A lot of entrepreneurs talk about “Bright Shiny Object Syndrome.” It’s when every new idea sounds amazing, and we act like dogs chasing squirrels, repeatedly leaping to the next bright new idea before we’ve completed the current one.
As you might imagine, this leaves a pile of unfinished projects and a lack of results.
That can be especially detrimental to a business if, let’s say, Bright Shiny Object Syndrome has you always moving from one marketing strategy to the next. (Been there, done that.) Or one social media platform to the next (cough cough, Clubhouse) without creating a consistent and effective presence in what you’re already doing.
What not enough entrepreneurs talk about is why Bright Shiny Object Syndrome occurs.
Bright Shiny Object Syndrome is a tactic of the subconscious mind, intended to protect us in that way the subconscious mind thinks it’s doing but ends up sabotaging our goals.
We experience Bright Shiny Object syndrome when we’re trying to avoid something that feels uncomfortable or unsafe. Like what?
- Not knowing how to solve your current problem
- Having the solution but unsure if you can execute it properly
- Having the solution but unsure if you’ll get the support you need
- Actually having the right answers and succeeding if you put them into action (ooh, Fear of Success, anyone?)
If you aren’t practiced at sitting with discomfort (and sometimes even if you are), Bright Shiny Object Syndrome will attract a brand new idea that you can grasp to escape your discomfort.
All of this happens unconsciously, of course. And painfully so. When I would get caught up in Bright Shiny Object Syndrome, I was always way too good at justifying why the new thing was better than the old thing. (I can laugh at it now, but I missed years of business growth because of it, before I healed my Core Wound.)
Here’s why shiny new ideas are so appealing:
- New = exciting!
- New = lots of new problems to figure out, many of which will be solvable (unlike the one you’re were facing before you leapt)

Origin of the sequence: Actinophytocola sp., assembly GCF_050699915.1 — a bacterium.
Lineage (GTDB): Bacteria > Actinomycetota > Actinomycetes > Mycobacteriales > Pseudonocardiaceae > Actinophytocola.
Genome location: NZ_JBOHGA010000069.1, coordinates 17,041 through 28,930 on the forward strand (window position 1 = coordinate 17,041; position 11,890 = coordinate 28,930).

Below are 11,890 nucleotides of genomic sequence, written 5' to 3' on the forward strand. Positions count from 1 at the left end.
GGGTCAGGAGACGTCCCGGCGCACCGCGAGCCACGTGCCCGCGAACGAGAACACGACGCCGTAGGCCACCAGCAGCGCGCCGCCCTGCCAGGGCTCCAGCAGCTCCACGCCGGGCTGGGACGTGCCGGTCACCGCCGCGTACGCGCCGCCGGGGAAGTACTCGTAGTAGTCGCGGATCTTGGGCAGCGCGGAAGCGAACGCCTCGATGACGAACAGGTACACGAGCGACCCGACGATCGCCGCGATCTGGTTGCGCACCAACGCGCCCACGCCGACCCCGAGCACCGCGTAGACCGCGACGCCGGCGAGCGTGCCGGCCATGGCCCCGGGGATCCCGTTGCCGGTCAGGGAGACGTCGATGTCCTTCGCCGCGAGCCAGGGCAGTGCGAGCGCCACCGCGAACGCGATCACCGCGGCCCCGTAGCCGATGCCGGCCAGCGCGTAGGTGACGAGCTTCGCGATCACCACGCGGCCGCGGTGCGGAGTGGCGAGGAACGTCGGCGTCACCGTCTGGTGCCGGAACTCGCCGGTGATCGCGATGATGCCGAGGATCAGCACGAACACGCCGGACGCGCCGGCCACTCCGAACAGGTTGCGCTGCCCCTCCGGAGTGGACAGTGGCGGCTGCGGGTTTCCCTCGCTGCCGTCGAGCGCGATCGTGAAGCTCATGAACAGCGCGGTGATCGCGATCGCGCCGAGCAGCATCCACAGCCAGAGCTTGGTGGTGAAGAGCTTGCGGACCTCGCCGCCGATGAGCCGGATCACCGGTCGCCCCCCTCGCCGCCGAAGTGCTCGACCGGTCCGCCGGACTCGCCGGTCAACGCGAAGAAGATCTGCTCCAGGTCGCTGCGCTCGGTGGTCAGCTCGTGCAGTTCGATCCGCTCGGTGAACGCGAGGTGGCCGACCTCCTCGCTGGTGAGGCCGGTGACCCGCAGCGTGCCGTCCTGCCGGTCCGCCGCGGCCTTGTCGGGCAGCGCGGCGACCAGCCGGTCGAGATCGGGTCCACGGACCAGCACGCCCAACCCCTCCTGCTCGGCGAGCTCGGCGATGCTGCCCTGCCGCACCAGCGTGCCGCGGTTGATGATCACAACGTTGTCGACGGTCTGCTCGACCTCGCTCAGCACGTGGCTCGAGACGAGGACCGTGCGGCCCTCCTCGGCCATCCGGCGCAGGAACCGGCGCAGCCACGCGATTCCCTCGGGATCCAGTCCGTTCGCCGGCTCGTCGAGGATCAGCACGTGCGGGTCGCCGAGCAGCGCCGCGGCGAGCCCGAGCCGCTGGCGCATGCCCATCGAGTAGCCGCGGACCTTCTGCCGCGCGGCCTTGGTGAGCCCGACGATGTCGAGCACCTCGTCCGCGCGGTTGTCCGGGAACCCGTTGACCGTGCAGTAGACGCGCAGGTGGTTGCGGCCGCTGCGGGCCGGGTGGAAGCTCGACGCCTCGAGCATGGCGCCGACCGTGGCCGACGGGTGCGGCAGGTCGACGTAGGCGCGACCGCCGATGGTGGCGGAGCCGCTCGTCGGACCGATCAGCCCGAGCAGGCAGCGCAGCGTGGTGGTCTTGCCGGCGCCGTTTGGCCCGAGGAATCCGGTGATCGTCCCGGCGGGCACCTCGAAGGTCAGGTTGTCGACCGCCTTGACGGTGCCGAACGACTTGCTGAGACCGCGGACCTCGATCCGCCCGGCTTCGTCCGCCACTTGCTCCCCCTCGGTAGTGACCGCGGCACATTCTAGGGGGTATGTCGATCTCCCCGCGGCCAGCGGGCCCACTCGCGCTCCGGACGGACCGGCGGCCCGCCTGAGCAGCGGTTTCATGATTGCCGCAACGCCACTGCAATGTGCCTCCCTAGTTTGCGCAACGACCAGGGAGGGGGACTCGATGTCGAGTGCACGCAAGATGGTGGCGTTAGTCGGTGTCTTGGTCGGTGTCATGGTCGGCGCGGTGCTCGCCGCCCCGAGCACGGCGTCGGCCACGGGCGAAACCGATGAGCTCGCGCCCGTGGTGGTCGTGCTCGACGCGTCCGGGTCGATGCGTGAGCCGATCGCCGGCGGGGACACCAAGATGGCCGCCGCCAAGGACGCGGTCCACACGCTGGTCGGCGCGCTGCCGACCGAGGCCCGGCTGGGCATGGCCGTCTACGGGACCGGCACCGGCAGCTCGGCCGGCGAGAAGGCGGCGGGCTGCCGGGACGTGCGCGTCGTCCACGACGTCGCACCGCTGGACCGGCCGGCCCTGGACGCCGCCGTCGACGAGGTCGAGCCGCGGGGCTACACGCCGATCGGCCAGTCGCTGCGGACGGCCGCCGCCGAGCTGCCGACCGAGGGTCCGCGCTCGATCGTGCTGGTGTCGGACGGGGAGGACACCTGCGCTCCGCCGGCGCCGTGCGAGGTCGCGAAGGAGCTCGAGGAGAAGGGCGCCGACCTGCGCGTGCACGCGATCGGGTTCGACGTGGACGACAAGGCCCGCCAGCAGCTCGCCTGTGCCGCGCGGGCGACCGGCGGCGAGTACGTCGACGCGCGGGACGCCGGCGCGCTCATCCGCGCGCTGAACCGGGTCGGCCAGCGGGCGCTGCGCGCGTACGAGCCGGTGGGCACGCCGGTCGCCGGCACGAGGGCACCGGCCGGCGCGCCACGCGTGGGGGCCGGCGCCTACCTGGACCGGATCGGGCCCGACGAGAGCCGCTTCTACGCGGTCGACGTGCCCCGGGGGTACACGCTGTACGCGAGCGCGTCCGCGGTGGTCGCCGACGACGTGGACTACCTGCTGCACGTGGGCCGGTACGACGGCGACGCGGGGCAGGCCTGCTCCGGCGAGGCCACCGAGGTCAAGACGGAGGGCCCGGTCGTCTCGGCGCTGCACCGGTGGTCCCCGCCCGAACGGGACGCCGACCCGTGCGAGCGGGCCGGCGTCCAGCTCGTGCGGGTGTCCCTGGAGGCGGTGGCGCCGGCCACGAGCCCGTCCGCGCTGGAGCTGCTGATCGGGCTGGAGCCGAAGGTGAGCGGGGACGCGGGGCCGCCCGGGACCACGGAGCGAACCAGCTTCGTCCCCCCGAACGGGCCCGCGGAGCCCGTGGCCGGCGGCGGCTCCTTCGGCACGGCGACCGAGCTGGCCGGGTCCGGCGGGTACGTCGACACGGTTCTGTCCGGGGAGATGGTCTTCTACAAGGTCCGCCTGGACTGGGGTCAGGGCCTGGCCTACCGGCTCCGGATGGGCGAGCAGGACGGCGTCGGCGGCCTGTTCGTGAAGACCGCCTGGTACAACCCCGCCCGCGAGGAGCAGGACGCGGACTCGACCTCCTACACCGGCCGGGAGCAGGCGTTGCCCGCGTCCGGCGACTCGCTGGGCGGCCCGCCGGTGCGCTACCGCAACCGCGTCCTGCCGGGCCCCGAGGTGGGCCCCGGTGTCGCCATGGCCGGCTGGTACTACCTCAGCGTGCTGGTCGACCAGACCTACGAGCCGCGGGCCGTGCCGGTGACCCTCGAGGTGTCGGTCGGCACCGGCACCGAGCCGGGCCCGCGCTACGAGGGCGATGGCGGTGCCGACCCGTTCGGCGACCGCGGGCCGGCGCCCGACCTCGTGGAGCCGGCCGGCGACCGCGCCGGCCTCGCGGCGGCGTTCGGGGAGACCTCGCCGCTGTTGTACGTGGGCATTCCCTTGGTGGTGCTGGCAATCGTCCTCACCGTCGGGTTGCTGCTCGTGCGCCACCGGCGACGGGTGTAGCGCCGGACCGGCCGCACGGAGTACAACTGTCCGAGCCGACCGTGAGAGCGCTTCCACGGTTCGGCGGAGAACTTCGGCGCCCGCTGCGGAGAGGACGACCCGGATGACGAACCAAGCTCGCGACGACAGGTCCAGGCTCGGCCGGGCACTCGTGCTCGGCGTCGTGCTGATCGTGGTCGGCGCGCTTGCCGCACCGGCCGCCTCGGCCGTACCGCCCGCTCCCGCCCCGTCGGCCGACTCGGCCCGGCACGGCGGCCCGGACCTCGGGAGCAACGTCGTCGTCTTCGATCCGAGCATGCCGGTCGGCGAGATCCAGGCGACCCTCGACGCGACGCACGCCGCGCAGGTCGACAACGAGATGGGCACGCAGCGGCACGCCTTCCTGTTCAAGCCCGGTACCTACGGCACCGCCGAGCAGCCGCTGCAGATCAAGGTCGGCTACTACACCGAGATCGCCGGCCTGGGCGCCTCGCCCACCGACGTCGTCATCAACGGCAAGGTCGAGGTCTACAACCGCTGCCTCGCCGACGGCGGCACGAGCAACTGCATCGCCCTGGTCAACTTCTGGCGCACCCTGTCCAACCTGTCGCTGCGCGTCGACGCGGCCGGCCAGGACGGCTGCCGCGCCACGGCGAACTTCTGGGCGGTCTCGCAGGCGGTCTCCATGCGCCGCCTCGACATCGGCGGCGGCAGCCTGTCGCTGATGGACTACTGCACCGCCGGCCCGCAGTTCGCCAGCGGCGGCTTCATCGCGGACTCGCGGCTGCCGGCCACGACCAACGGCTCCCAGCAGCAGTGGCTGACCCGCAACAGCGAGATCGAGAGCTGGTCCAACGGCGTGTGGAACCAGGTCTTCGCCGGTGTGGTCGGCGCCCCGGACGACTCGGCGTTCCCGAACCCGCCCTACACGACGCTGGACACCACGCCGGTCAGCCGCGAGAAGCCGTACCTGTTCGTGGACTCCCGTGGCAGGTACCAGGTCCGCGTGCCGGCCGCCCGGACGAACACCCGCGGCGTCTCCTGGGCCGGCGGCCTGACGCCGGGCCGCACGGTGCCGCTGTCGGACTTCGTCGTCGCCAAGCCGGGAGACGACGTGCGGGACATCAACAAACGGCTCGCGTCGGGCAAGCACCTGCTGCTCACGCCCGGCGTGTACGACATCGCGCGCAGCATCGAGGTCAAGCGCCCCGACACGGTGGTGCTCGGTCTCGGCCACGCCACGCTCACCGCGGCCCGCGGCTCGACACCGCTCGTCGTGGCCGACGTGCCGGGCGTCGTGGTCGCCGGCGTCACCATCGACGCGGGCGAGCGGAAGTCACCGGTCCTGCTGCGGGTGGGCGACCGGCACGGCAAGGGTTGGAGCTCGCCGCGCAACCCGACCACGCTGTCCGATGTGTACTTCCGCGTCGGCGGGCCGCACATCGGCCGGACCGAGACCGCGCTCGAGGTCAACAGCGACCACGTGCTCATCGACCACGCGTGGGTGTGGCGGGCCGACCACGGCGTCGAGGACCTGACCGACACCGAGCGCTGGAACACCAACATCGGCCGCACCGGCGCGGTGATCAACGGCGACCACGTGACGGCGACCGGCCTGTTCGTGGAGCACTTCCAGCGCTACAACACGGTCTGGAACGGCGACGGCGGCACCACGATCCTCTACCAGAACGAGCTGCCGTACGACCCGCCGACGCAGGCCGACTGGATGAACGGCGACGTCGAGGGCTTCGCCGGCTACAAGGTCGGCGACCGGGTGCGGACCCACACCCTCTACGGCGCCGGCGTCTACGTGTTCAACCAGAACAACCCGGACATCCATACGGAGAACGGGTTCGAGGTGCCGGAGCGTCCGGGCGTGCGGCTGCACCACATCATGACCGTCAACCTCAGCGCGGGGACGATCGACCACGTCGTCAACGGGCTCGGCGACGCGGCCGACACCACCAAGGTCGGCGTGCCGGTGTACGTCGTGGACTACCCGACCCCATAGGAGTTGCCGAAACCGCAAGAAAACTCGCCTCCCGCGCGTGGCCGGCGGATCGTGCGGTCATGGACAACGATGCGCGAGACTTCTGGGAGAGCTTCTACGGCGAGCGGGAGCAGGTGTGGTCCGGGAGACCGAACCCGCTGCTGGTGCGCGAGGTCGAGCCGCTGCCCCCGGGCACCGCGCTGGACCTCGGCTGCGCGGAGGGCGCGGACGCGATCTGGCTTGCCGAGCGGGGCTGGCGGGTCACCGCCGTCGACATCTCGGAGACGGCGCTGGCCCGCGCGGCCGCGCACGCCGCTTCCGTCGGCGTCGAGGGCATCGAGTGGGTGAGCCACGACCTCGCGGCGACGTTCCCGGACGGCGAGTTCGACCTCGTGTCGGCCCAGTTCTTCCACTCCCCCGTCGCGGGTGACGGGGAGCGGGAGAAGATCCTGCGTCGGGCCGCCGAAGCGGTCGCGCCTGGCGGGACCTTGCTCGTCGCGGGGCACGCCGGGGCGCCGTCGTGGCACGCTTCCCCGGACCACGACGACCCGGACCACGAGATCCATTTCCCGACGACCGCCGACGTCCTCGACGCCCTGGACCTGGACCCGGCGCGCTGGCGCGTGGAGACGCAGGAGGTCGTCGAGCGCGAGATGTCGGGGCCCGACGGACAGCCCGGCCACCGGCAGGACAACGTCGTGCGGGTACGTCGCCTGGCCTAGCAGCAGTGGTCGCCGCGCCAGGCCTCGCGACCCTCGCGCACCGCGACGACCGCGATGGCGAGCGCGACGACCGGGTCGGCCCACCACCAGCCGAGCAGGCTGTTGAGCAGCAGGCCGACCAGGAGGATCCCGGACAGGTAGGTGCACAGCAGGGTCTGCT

- New = “I haven’t failed here yet”
- New = “I don’t have to face my failures with that other one”
- New = “I don’t have to risk actually succeeding with that other one”
If you want to look at it in terms of limiting beliefs, here are the core patterns that I see underlying Bright Shiny Object Syndrome:
- Unworthiness (one Core Wound, underlying Fear of Success)
- Unlovability (the other Core Wound, which causes feelings of abandonment and unsupportedness)
- Attachment to Struggle instead of letting things be easy (a layer on top of Unlovable, created from experiences of getting attention when working hard)
- Fear of Being Wrong and therefore criticized (another layer on top of Unlovable)
If you healed those underlying wounds, then Bright Shiny Object Syndrome would no longer be a thing.
In the meantime, if you experience Bright Shiny Object Syndrome, you’re not likely to realize it. It happens because those patterns I listed above create a powerful “blindspot,” meaning you are acting unconsciously and don’t see that what you’re doing is detrimental while you’re still in the behavior.
Recognizing your blindspots is the sort of thing a coach or mindset healer can help you with, because we’re not stuck in the blindspots with you.
If you do manage to catch yourself in Bright Shiny Object syndrome, I suggest that you trace your steps back to the first object that you left behind. If that is still a viable project, look at what you were doing right before you leapt into a shiny new idea.
I guarantee that you’ll find an uncomfortable, unsolved problem that you left behind. It might be worth your time to see if you can solve that problem now: If Fear of Success was one of the reasons you stopped, then you might have been “three feet from gold,” as the saying goes. Solving that problem might be just the breakthrough to success that you’ve been looking for.
Are you trying to figure out why you got stuck in Bright Shiny Object Syndrome in your business? Tell me about it in the comments, and I’ll see if I can pinpoint what’s going on for you.